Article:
Nipissing MPP Vic Fedeli is falling in step with Premier Doug Ford, Minister of Municipal Affairs and Housing Steve Clark, and the Ontario PC government's party line when it comes to the simmering Greenbelt scandal.
Chair of Cabinet and Minister of Economic Development and Trade Fedeli confirms Friday his support for the controversial land swap involving the fertile lands in the southern Ontario Greenbelt.
"Premier Ford and Minister Clark have made it very clear," Fedeli says in a statement to BayToday, "at a time when Ontario is experiencing unprecedented growth, it’s never been more important to deliver on our commitment to build at least 1.5 million homes. Our government has accepted and will be implementing 14 of the 15 recommendations proposed [by Auditor General Bonnie Lysyk] but we also need to get homes built to address the housing crisis."
According to a recent report by The Trillium — Village Media's website devoted exclusively to covering provincial politics at Queen’s Park — on Nov. 4, 2022, the Ford government announced its intention to remove 7,400 acres of land in 15 different parcels from the Greenbelt. It finalized the removal of these lands, and the addition of 9,400 acres to the Greenbelt from elsewhere, in December.
The move has raised considerable controversy. Ford and Clark have repeatedly defended it as crucial to relieving the province's shortage of homes and the housing affordability crisis. The government intends for 50,000 homes to be built on the lands earmarked for development.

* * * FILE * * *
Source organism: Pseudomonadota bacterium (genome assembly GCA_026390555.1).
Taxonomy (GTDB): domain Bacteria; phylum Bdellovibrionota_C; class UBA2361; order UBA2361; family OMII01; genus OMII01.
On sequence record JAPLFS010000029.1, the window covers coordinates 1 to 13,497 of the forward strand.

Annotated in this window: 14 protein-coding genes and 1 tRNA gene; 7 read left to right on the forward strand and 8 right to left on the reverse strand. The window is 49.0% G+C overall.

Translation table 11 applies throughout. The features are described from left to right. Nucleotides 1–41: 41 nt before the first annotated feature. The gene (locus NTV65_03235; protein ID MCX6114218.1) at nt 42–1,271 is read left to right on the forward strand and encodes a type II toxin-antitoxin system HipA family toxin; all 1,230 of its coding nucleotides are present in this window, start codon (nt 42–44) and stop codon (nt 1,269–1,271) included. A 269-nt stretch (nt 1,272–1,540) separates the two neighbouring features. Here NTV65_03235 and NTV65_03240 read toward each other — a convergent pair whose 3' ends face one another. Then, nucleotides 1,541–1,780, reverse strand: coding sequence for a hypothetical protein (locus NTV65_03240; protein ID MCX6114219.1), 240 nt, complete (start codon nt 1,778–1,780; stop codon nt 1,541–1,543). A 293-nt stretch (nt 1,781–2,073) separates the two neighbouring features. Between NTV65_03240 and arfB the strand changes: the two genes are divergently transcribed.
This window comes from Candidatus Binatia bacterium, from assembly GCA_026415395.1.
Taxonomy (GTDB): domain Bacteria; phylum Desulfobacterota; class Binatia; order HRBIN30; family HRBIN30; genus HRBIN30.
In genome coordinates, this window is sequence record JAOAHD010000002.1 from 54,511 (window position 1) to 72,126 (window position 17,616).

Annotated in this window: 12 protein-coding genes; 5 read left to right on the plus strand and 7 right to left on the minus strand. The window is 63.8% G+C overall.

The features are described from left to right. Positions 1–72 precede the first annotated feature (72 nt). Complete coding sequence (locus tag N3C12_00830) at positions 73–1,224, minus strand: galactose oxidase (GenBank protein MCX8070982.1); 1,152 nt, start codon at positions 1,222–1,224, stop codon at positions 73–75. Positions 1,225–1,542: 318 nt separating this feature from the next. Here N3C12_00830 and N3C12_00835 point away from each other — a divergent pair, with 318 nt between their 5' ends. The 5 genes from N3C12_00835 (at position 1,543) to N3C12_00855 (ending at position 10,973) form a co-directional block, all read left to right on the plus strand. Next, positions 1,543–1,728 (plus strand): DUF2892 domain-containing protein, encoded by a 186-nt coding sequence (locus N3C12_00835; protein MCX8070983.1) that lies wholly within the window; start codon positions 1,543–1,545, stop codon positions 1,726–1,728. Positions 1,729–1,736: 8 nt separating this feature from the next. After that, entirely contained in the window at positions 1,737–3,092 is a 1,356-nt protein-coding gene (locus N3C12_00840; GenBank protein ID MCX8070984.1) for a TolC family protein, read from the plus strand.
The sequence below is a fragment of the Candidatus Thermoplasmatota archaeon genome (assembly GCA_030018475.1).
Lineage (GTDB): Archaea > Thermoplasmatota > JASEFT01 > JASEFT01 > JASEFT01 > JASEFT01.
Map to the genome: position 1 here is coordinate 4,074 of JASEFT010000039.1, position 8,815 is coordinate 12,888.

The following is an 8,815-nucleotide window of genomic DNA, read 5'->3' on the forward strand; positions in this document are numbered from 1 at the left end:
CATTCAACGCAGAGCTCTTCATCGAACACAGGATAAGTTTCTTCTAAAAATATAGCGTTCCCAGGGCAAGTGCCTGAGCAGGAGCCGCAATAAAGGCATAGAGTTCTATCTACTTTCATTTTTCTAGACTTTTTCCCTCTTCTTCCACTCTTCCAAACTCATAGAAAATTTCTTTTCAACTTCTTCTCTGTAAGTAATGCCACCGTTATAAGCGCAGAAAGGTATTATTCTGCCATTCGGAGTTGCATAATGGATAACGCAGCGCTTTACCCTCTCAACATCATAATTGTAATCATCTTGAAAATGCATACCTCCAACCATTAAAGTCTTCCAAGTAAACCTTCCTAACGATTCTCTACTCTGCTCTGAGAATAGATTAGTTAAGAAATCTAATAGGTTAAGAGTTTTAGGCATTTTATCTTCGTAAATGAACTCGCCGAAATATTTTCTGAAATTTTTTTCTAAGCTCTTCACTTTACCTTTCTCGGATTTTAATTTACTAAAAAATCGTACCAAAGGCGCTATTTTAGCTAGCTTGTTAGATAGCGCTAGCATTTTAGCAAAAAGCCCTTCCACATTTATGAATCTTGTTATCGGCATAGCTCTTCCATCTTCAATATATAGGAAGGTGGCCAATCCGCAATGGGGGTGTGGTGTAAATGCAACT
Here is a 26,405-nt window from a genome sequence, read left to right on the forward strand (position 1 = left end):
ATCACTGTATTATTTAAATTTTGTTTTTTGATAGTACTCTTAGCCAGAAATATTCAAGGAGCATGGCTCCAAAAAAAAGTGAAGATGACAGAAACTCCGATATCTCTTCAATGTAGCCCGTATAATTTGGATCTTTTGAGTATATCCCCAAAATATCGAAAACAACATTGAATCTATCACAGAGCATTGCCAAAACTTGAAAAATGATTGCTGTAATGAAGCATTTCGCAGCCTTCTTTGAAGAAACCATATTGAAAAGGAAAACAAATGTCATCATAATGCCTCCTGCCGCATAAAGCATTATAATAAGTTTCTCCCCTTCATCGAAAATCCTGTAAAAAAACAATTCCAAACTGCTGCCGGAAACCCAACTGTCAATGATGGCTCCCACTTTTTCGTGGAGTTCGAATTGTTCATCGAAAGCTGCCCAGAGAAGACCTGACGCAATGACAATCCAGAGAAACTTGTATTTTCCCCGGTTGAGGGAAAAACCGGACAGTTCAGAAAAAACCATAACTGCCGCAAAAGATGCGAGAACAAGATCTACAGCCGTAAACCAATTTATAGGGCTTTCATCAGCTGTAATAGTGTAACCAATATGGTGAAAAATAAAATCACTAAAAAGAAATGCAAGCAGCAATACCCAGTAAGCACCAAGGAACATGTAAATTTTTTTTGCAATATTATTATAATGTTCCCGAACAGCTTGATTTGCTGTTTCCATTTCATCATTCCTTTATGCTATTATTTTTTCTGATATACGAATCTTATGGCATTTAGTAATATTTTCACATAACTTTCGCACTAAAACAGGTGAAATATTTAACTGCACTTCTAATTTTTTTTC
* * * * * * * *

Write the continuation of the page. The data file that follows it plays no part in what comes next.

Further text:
Ryan Amato — Clark's chief of staff — is under scrutiny for his role in the Greenbelt sell-off.
The Ontario integrity commissioner's office confirmed it was considering an investigation into Amato who is a central figure in the 95-page special report Auditor General Bonnie Lysyk's office released after an almost seven-month investigation. Ford's office requested the investigation, making good on one of the recommendations the premier promised to adopt from the auditor general's report on the Greenbelt land swap.
Ford says he will not alter the government's plans to "build on the protected Greenbelt despite the damning auditor general report and experts saying his housing targets can be met by building elsewhere," according to this Canadian Press report, and maintains "no one received preferential treatment in the process to open the Greenbelt to housing construction," although Lysyk concluded, "the process was biased and favoured certain developers with ties to the housing minister."
In response to the auditor general's report, Ford promised that the government would implement 14 of the recommendations. The lone suggestion that Ford's government didn't agree to act on was to revisit the 2022 land removals.
In the audit, Lysyk cited a report by a government-appointed task force that it drew its main housing target — having 1.5 million new homes built in Ontario by 2031 — as evidence that removing land from the Greenbelt was not needed to reach its goal.
It was found Amato had “substantial control” over the process of determining which land would be removed from the Greenbelt, the provincial auditor wrote in her report. "Suspension and dismissal" are among the penalties the integrity commissioner can give under the Public Service of Ontario Act, in relation to such misconduct.
Integrity Commissioner J. David Wake is already undergoing one investigation focused on Clark's role in the Greenbelt land swap.
— With files from The Trillium and The Canadian Press